All I Really Need To Know I Learned Since I Turned 60

By on Feb 19, 2017 in Pathways, Posts | 0 comments

In 1988 Robert Fulghum published a popular book and poster of his credo that was titled All I Need to Know I Learned in Kindergarten.

Being a much slower learner, it has taken me about six decades more to develop some real sense of what is important to me so with kudos to Mr. Fulghum. I offer a credo here describing the ways I see life at this time. Most of these things I truly came to me in the last few years.

I fully acknowledge and hope this is likely to change often.

This is the happiest time of my life. There are fewer responsibilities, worries, distractions and difficulties which makes space for the considerable challenges of this time. This is also true of many of my friends. At sixty-nine I’m happier and more content than at any other age. This happiness is essentially a platform from which to dive deeper into the wonder of life.

It takes a village to do just about everything. With all due respect to Hilary Clinton’s book It Takes a Village to Raise a Child, and the African tribes who originally cultivated this wisdom it is not just about raising children. None of us does much of anything alone. We are all being lifted up by others throughout our lives. We all perpetually lean on others or if we are brave and they are strong we stand on their shoulders.

The true path in our lives is known only by looking behind us. We can make plans for where we want to go and what we want to achieve but the path always winds, twists, turns, bends and circles around. We achieve every goal that is honest and authentic. The goals not achieved were simply not part of the true path.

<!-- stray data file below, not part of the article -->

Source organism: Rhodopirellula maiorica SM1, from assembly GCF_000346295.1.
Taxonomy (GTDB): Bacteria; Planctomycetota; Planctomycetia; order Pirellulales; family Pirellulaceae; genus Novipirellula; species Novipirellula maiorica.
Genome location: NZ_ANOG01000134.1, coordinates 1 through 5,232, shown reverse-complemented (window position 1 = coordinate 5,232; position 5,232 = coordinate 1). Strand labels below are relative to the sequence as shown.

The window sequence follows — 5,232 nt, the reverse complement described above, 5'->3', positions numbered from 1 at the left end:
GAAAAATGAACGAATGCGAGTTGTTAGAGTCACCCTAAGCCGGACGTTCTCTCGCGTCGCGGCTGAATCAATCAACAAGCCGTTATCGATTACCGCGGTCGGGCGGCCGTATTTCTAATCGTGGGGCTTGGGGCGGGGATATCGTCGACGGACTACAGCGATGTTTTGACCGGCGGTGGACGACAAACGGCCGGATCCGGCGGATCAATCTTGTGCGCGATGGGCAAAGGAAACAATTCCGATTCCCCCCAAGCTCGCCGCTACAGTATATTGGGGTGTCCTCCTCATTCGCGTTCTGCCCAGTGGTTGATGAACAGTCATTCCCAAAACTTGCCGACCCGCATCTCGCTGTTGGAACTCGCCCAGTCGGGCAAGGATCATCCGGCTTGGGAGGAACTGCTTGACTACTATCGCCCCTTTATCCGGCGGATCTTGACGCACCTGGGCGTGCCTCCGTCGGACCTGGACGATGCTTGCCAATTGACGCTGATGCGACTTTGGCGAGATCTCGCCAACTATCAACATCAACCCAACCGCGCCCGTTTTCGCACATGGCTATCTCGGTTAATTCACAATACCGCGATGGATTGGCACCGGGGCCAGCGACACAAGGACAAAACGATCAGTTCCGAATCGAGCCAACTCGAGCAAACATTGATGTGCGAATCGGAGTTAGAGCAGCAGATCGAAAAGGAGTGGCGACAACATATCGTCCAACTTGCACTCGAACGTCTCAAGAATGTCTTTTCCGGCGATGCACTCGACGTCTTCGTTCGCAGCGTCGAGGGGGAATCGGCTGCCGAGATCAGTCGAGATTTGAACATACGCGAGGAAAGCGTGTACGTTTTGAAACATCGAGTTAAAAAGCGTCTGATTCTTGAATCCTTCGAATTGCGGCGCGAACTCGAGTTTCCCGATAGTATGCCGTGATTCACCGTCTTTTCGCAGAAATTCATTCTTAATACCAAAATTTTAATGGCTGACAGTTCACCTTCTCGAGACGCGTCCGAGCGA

The less I know the more room there is for learning. The more I empty myself of opinions, ideas, biases and reactions the more room there is for what is new to flow into me. The more I let go of judgements, likes and dislikes and evaluations the more possibility there is for learning.

The most reliable thing in my life is the never ending quest for God. That quest is its own answer and reward. It was born into me. I arrived in this life time with it and expect to leave with it. Directly or just as often indirectly everything I’ve ever done has been in fulfillment of this quest.

Everything is alive. Rocks, stones, oceans, lakes, trees and places all are alive. They all have their own spirit and soul. God is present breathing the breath of life into it all.

If I am truly present I am having fun. It really doesn’t matter what I am doing, if I’m in the moment it is delightful. And if I’m not it isn’t. Wherever I am I want to be fully there. I am here to be here; nothing more, nothing less. The rest is window dressing.

I want to keep my heart open to the suffering in the world. Sometimes there is so much pain that I don’t think I can bare it. Other times, when I let my heart stay open and remain present I can lovingly enter the suffering. The only thing the world needs more of is love. I much prefer entering the suffering than running from it.

Owning stuff isn’t all it’s cracked up to be. Of all the material things I’ve ever owned my camera and my canoe were the only things that really mattered. The rest were either frivolous or simply utilitarian.

If I’m lucky I will get another fifteen healthy years. And I might get fifteen minutes. There is an urgency in every moment now. I actually hope I die before I forget who you are. If I stay with an open heart and remain present the quantity of remaining time does not matter but I want the fifteen years.

Worry is a waste of energy. 99% of the time spent worrying in my life was wasted. It has never stopped a problem from happening or made me better prepared. Worry is mostly a way to not be present right now.

So at this point in my life I wrap myself in these understandings. And perhaps in another ten years I’ll be lucky enough to write about the things I’ve learned since I turned seventy.

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